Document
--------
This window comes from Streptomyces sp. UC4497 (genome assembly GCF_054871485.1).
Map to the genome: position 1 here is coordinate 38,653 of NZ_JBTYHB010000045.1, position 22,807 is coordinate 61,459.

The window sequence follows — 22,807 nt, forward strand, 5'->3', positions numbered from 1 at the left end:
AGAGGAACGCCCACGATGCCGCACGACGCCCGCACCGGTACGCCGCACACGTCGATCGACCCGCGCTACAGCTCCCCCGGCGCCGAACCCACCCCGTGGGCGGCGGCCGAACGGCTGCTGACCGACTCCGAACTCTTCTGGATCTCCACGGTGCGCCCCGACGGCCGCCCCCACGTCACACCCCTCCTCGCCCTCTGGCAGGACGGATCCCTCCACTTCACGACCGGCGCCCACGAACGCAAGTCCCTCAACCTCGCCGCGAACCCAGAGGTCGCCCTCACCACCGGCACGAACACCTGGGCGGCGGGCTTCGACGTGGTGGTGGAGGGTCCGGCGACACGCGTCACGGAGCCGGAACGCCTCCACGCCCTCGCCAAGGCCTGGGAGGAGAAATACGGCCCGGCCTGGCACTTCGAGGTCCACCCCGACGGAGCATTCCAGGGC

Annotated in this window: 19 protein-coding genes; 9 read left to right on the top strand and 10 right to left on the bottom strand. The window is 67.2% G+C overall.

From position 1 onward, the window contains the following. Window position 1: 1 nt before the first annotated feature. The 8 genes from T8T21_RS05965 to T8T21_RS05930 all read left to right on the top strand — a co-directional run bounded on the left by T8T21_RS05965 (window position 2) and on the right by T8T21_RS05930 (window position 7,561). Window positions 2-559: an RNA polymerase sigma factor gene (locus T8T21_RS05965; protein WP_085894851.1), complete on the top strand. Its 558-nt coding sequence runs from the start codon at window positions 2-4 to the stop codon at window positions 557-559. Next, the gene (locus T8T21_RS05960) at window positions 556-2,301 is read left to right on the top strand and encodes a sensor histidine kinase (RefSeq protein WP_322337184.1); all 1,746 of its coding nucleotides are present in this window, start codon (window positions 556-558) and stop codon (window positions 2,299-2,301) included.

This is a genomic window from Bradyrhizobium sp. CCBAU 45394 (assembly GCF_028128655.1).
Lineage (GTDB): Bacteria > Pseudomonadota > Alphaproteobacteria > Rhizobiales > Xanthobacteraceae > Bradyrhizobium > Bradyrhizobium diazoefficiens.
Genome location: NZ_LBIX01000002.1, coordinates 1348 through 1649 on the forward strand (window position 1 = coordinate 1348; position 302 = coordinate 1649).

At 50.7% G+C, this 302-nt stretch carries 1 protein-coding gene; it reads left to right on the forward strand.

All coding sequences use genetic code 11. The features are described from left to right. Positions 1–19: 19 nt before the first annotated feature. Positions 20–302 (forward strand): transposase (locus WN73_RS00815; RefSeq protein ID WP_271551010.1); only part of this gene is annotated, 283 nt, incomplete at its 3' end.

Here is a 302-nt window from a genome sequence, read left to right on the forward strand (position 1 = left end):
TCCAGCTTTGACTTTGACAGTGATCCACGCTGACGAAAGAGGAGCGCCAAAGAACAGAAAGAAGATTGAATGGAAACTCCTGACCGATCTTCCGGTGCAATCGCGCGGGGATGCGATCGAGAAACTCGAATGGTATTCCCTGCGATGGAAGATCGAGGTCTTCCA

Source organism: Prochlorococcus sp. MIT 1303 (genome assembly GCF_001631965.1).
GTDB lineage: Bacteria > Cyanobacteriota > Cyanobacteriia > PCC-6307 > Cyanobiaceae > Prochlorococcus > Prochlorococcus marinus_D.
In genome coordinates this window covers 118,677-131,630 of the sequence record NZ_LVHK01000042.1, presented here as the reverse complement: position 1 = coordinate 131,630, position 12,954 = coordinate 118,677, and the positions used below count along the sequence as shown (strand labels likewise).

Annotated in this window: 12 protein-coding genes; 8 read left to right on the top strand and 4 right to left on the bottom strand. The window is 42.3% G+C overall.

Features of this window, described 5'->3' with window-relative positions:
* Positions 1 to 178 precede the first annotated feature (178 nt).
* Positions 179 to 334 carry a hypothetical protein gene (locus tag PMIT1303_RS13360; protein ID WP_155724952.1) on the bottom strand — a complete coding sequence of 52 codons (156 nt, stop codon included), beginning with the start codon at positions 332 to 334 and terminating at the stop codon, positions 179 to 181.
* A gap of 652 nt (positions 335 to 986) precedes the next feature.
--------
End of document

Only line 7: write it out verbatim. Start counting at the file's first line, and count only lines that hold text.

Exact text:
This is a genomic window from Bradyrhizobium sp. CCBAU 45394 (assembly GCF_028128655.1).